This ain't not Facebook, This ain't no Twitter
First it was Facebook fan pages that government agencies
fell in love with, then it was official Twitter feeds, now comes the seemingly
inevitable next step...the ubiquitous Tumblr blog.
The Daily Caller is reporting that federal agencies
as varied as the State Department and the National Archives are adopting the
popular blogging platform as the latest way to reach out to citizens. Mark
Coatney, spokesman for Tumblr, told the website that over the past year the
number of blogs on the service has ballooned from 6 million to roughly 21
"What I like about them is that they really use it in a
Tumblr-native way," Coatney said of the software's new fed adopters. "Tumblr is
a visually-rewarding platform. For instance, the Peace Corps blogs a lot of
archival photography to bring you in. I think they do that really well."
A renewed focus on
outreach and transparency in the federal sector has been a driving force behind
this rapid adoption, at least according to one fed communicator. "The White
House Open Gov Initiative really opened the possibilities for the National
Archives and many other agencies to get involved in social media," National
Archives Exhibits Tumblr blogger Rebecca Martin told the site.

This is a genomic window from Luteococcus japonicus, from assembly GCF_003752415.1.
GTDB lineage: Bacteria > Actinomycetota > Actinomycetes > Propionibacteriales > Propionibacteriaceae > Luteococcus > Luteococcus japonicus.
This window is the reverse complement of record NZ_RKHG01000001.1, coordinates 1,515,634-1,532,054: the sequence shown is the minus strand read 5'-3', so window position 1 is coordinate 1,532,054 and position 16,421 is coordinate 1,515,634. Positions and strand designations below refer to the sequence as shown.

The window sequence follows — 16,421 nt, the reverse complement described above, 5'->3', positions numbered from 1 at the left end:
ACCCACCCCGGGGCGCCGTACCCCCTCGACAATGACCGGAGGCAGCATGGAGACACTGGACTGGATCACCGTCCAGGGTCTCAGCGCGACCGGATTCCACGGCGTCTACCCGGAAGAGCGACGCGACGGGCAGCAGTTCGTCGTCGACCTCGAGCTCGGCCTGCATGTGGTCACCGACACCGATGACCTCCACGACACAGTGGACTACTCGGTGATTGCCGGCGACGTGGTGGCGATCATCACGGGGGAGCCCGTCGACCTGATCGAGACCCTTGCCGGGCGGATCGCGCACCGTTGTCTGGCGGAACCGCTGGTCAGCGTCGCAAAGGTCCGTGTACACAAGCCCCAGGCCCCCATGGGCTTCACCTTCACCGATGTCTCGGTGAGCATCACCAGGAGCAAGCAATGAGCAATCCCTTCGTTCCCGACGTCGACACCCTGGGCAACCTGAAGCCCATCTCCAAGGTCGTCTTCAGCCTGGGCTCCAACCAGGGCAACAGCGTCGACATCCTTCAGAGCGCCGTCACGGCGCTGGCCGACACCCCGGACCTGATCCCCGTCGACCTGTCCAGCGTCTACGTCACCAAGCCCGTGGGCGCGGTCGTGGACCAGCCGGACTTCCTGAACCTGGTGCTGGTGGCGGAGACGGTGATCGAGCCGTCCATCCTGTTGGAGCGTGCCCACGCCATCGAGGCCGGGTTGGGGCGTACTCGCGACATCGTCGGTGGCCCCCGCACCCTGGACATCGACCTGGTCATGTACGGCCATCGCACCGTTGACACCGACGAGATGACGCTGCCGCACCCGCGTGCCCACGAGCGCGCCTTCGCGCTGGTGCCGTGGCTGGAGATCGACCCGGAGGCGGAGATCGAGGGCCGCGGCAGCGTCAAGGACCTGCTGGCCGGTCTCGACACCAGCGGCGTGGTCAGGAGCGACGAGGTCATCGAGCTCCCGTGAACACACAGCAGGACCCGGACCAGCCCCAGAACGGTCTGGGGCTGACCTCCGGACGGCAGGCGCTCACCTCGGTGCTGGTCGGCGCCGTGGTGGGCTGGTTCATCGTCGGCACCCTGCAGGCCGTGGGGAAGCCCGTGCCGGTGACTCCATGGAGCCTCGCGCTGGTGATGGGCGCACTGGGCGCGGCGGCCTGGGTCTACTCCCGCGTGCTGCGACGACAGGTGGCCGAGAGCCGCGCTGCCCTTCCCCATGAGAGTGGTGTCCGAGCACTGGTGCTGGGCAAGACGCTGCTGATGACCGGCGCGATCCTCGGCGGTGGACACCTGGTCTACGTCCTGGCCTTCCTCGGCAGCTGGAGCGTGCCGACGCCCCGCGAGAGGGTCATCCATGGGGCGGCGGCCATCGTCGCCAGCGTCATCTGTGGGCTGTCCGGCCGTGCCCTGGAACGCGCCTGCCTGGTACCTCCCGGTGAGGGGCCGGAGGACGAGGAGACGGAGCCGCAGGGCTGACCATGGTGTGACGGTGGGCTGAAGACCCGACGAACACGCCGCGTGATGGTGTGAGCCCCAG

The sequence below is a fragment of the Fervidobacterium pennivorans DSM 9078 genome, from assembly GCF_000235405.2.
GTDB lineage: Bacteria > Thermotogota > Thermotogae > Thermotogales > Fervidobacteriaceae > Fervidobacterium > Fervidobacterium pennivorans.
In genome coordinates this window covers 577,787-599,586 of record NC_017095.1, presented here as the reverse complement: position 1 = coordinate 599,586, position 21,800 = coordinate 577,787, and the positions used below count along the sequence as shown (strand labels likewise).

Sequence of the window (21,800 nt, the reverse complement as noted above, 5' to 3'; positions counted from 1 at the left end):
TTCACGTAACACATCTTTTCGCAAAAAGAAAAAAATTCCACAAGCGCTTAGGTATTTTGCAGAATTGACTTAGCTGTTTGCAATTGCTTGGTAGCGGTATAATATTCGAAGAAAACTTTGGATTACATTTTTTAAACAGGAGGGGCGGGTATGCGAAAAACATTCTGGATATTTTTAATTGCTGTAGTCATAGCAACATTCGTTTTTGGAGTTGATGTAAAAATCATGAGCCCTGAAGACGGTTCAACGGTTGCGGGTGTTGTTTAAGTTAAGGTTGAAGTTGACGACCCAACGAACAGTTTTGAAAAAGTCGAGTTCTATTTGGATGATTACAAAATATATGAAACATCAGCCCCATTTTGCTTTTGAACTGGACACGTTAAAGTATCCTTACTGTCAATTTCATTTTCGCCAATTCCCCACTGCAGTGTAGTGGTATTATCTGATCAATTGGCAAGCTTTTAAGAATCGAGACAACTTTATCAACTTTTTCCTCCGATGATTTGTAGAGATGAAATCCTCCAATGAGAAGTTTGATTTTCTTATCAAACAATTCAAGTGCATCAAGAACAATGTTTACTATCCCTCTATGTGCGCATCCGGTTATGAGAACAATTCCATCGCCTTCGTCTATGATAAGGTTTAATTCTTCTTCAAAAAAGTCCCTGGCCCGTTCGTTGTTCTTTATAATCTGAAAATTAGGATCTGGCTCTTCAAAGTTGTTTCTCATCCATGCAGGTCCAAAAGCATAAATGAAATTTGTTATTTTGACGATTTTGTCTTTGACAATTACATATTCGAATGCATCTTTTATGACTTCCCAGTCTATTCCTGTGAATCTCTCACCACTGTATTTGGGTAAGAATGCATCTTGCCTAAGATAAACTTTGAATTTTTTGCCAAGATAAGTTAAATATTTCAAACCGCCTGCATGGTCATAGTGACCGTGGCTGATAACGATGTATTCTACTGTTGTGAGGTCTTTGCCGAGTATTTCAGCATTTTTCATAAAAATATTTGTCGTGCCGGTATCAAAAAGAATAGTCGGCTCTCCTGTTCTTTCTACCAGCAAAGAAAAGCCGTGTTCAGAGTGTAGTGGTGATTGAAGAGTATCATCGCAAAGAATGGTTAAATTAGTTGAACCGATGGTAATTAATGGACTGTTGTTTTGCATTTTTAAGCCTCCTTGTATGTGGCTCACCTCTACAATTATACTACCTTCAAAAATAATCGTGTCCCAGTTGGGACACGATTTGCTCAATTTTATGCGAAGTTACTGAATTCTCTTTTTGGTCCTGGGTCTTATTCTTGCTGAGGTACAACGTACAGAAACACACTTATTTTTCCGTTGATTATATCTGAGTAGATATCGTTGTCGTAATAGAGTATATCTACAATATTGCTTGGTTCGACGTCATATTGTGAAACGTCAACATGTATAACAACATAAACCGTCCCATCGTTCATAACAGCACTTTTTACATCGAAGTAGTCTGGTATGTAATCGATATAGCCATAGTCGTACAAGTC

"When you've got billions of records, you have some
amazingly cool stuff," Martin said. "And Tumblr is one way that we can help
people know about some of the wonderful, or shocking, or just silly stuff that
people had no idea we had here."
Tumblr, or any other reliable blogging platform, is a truly
ideal way for government communicators/social media mavens to reach out to
constituents. Not as constrictive as Twitter or Facebook, blogs such as those
powered by Tumblr can let an agency truly get its personality and issues out
front and center to an audience. After all, there are only so many retweets and
"likes" an agency can produce before it stops seeming "cutting edge" and
becomes just as dull as your standard issue press release.